Enterprise-wide automation has already transformed the relations among suppliers, purchasers, producers, and customers. Conventional ERP helps only... Sample PDF
ERP and Beyond
Chapter 25
Gita A. Kumta
The chapter introduces the essence of ERP in government as a tool for integration of government functions which provides the basis for citizen... Sample PDF
E-Government and ERP: Challenges and Strategies
Chapter 26
Manish Gupta, Raj Sharman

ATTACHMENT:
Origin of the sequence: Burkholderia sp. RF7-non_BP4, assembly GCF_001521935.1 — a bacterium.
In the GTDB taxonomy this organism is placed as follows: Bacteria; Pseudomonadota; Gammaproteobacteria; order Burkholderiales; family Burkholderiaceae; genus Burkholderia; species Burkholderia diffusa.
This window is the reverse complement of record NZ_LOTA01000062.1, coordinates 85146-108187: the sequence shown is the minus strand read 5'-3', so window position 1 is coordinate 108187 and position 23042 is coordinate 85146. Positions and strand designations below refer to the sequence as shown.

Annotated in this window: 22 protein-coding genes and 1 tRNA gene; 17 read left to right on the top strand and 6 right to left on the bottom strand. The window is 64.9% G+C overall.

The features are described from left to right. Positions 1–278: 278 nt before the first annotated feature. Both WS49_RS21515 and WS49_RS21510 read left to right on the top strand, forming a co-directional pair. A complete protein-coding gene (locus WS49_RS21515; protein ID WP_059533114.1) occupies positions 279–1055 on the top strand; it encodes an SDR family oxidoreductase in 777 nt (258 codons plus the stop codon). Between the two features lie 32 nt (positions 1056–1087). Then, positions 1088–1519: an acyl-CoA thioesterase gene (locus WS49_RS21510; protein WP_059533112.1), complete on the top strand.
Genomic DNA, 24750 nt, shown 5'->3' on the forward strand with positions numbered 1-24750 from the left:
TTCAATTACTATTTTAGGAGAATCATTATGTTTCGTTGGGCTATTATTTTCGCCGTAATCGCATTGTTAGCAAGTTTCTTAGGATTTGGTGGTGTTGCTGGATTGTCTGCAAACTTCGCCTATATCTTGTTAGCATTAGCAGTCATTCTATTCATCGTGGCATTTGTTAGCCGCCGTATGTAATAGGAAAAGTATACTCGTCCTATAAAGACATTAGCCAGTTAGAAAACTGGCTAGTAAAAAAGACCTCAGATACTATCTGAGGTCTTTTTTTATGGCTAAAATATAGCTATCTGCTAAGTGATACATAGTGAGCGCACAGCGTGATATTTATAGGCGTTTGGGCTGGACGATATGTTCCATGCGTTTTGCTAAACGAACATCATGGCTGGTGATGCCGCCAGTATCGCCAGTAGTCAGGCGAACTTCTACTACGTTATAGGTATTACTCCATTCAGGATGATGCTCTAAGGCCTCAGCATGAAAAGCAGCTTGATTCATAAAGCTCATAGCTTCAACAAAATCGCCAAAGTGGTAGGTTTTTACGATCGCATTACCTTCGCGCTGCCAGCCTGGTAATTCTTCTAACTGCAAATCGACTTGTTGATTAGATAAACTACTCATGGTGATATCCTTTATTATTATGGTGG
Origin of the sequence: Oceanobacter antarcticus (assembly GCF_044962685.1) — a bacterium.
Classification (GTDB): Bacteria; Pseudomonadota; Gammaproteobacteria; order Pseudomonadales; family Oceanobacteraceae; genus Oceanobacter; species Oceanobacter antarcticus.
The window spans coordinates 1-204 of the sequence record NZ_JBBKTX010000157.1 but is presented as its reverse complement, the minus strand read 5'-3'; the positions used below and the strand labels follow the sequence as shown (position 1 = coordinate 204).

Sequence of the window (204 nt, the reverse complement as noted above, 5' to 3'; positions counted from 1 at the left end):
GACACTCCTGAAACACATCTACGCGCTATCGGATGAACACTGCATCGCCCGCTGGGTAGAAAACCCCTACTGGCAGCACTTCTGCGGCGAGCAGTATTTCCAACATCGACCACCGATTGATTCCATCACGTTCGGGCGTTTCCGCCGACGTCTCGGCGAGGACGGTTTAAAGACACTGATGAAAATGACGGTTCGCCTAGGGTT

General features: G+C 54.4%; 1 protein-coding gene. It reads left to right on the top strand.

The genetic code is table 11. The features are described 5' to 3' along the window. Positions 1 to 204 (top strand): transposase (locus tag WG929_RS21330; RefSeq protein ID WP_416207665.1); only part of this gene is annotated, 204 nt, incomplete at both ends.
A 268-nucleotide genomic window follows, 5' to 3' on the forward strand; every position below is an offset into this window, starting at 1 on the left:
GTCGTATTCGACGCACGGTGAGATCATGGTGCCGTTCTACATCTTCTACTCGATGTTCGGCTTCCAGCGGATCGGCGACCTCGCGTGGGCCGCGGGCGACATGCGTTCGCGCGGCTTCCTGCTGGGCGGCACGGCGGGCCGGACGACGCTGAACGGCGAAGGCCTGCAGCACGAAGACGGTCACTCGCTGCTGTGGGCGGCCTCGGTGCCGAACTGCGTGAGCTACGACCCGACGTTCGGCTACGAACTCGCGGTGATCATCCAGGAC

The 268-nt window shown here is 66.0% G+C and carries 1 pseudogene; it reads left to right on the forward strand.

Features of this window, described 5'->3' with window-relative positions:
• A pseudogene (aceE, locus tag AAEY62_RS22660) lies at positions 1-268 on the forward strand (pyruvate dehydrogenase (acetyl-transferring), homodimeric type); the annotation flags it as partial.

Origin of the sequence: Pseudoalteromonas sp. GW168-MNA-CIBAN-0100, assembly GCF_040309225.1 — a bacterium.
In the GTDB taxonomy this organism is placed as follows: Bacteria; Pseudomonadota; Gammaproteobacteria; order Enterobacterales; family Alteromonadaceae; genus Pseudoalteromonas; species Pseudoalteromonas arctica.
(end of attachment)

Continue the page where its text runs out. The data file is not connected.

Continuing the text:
A paradigm shift is occurring in identity management philosophy. User-focused identity management is one the emerging and most promising paradigms.... Sample PDF
Emerging Frameworks in User-Focused Identity Management
Chapter 27
Ramón Brena, Gabriel Valerio, Jose-Luis Aguirre
From the Knowledge Management perspective, Knowledge distribution is a critical process in organizations. As many of the other Knowledge-related... Sample PDF
Next-Generation IT for Knowledge Distribution in Enterprises
About the Editors
About the Contributors